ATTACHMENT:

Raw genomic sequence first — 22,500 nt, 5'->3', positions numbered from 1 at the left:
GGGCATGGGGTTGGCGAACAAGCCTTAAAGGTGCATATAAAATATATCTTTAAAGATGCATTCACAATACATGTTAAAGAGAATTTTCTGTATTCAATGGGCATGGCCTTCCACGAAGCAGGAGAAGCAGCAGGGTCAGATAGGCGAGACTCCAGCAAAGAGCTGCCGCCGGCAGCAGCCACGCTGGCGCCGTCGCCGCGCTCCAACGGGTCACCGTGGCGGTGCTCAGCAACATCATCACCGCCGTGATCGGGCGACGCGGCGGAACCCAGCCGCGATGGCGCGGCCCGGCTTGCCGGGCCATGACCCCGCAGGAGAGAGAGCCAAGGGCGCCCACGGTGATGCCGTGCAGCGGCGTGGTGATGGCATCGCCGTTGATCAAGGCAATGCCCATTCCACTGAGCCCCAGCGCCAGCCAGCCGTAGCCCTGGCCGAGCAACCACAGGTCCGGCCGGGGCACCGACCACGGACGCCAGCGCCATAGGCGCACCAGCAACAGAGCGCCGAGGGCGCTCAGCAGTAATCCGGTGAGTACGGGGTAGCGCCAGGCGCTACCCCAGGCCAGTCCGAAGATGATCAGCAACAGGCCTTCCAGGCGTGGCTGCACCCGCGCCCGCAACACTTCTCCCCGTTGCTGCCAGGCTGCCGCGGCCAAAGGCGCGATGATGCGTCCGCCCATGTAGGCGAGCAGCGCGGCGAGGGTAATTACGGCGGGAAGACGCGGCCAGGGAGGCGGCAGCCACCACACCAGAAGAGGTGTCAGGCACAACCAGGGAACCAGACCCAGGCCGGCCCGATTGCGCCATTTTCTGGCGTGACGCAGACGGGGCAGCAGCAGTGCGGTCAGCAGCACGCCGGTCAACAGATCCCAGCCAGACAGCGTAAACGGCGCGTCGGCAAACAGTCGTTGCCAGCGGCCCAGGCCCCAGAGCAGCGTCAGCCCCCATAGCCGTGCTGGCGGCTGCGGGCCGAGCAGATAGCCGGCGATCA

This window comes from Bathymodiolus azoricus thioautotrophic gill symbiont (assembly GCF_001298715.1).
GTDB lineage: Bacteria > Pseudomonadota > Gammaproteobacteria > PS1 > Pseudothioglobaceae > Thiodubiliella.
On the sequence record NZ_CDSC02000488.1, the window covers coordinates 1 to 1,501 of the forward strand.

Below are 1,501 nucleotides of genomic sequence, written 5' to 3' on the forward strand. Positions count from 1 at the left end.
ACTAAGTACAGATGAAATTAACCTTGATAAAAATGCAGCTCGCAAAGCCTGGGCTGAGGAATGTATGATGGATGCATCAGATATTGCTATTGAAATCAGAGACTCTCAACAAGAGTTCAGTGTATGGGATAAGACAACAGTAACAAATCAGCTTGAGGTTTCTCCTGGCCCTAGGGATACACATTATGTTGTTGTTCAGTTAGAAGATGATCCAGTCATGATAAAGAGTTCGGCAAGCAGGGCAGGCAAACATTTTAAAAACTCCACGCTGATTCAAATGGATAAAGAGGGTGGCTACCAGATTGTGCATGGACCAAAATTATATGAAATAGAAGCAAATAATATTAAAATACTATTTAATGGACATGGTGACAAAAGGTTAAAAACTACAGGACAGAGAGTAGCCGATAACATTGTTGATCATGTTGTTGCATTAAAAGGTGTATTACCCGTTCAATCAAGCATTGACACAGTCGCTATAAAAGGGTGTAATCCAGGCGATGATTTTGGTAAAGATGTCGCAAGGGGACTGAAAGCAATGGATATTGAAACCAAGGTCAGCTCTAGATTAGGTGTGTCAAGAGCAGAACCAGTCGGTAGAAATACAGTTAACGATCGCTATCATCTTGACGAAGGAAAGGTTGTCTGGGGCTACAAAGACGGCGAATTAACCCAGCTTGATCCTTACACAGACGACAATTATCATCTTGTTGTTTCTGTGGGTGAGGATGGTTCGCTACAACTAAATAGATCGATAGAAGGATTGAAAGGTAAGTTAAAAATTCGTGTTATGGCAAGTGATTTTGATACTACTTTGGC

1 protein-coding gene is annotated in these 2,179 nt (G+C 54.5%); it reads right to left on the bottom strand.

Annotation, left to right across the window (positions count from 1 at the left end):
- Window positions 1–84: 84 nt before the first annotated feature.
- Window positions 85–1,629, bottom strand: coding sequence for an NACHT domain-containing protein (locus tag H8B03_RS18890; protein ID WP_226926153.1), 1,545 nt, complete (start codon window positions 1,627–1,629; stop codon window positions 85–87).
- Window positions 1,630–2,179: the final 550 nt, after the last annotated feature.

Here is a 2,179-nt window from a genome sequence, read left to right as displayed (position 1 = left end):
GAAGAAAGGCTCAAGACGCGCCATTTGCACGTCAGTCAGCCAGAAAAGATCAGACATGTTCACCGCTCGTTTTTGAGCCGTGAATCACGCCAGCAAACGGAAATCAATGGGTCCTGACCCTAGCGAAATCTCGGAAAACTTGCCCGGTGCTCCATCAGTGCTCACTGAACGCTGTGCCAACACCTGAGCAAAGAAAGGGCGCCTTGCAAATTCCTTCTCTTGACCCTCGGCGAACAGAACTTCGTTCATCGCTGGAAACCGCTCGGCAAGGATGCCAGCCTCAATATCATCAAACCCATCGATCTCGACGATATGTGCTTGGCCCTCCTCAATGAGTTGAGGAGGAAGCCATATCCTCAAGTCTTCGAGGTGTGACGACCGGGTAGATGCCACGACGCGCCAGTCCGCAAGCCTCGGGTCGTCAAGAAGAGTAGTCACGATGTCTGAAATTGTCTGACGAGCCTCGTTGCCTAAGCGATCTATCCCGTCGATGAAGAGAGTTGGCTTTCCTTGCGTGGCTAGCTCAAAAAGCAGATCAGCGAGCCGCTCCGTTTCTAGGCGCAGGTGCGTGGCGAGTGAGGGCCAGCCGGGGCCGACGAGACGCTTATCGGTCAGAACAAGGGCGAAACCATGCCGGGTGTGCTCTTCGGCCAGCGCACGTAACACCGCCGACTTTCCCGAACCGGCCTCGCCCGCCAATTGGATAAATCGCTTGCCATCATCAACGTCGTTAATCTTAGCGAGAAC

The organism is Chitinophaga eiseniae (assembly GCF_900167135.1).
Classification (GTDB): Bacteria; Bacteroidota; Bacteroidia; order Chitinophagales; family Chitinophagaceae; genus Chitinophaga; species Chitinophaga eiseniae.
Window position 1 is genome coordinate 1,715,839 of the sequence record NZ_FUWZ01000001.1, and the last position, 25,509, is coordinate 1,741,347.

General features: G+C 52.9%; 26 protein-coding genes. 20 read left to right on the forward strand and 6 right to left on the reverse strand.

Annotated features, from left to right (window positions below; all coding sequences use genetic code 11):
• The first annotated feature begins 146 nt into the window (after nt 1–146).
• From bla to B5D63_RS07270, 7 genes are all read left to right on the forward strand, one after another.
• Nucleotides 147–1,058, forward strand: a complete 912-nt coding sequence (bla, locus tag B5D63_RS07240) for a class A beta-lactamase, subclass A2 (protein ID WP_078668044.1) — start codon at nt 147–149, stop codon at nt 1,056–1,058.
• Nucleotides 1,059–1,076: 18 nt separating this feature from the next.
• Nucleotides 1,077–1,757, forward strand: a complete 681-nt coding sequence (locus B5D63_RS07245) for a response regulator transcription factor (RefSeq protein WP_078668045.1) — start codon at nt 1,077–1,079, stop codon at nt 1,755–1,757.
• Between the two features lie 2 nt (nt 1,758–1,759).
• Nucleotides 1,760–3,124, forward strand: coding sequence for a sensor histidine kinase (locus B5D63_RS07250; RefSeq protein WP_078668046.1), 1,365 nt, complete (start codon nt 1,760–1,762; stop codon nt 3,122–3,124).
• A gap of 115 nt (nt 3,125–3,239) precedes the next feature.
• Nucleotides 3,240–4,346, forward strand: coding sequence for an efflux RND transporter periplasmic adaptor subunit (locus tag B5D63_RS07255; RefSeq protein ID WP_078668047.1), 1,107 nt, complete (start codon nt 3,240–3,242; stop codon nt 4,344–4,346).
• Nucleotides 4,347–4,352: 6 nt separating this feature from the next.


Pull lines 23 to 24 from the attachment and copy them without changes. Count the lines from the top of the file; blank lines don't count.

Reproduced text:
• Nucleotides 1,059–1,076: 18 nt separating this feature from the next.
• Nucleotides 1,077–1,757, forward strand: a complete 681-nt coding sequence (locus B5D63_RS07245) for a response regulator transcription factor (RefSeq protein WP_078668045.1) — start codon at nt 1,077–1,079, stop codon at nt 1,755–1,757.